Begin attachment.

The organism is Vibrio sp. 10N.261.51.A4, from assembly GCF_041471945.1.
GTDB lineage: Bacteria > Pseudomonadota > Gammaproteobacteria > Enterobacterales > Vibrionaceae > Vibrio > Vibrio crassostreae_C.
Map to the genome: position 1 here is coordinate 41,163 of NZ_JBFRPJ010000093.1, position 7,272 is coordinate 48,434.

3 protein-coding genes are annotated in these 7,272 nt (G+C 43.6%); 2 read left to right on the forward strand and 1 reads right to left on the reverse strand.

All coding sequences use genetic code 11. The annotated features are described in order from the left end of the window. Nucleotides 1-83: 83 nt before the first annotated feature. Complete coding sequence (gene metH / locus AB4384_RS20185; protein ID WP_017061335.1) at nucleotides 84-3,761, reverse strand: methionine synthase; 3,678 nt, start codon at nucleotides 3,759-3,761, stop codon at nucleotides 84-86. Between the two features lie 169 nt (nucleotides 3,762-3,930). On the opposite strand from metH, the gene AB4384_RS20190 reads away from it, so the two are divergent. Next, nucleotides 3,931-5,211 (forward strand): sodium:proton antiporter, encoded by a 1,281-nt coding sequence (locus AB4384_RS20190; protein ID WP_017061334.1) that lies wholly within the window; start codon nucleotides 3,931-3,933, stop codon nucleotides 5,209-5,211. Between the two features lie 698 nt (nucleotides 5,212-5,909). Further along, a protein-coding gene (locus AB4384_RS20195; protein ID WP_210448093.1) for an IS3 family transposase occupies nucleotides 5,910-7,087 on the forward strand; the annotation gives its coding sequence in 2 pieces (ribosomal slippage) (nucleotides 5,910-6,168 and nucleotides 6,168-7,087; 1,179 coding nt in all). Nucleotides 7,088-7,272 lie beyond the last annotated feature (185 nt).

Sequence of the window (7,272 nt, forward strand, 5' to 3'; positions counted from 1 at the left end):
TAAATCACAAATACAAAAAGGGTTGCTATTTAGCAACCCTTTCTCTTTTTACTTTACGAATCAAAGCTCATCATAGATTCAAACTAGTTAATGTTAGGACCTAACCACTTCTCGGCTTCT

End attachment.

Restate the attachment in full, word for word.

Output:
The organism is Vibrio sp. 10N.261.51.A4, from assembly GCF_041471945.1.
GTDB lineage: Bacteria > Pseudomonadota > Gammaproteobacteria > Enterobacterales > Vibrionaceae > Vibrio > Vibrio crassostreae_C.
Map to the genome: position 1 here is coordinate 41,163 of NZ_JBFRPJ010000093.1, position 7,272 is coordinate 48,434.

3 protein-coding genes are annotated in these 7,272 nt (G+C 43.6%); 2 read left to right on the forward strand and 1 reads right to left on the reverse strand.

All coding sequences use genetic code 11. The annotated features are described in order from the left end of the window. Nucleotides 1-83: 83 nt before the first annotated feature. Complete coding sequence (gene metH / locus AB4384_RS20185; protein ID WP_017061335.1) at nucleotides 84-3,761, reverse strand: methionine synthase; 3,678 nt, start codon at nucleotides 3,759-3,761, stop codon at nucleotides 84-86. Between the two features lie 169 nt (nucleotides 3,762-3,930). On the opposite strand from metH, the gene AB4384_RS20190 reads away from it, so the two are divergent. Next, nucleotides 3,931-5,211 (forward strand): sodium:proton antiporter, encoded by a 1,281-nt coding sequence (locus AB4384_RS20190; protein ID WP_017061334.1) that lies wholly within the window; start codon nucleotides 3,931-3,933, stop codon nucleotides 5,209-5,211. Between the two features lie 698 nt (nucleotides 5,212-5,909). Further along, a protein-coding gene (locus AB4384_RS20195; protein ID WP_210448093.1) for an IS3 family transposase occupies nucleotides 5,910-7,087 on the forward strand; the annotation gives its coding sequence in 2 pieces (ribosomal slippage) (nucleotides 5,910-6,168 and nucleotides 6,168-7,087; 1,179 coding nt in all). Nucleotides 7,088-7,272 lie beyond the last annotated feature (185 nt).

Sequence of the window (7,272 nt, forward strand, 5' to 3'; positions counted from 1 at the left end):
TAAATCACAAATACAAAAAGGGTTGCTATTTAGCAACCCTTTCTCTTTTTACTTTACGAATCAAAGCTCATCATAGATTCAAACTAGTTAATGTTAGGACCTAACCACTTCTCGGCTTCT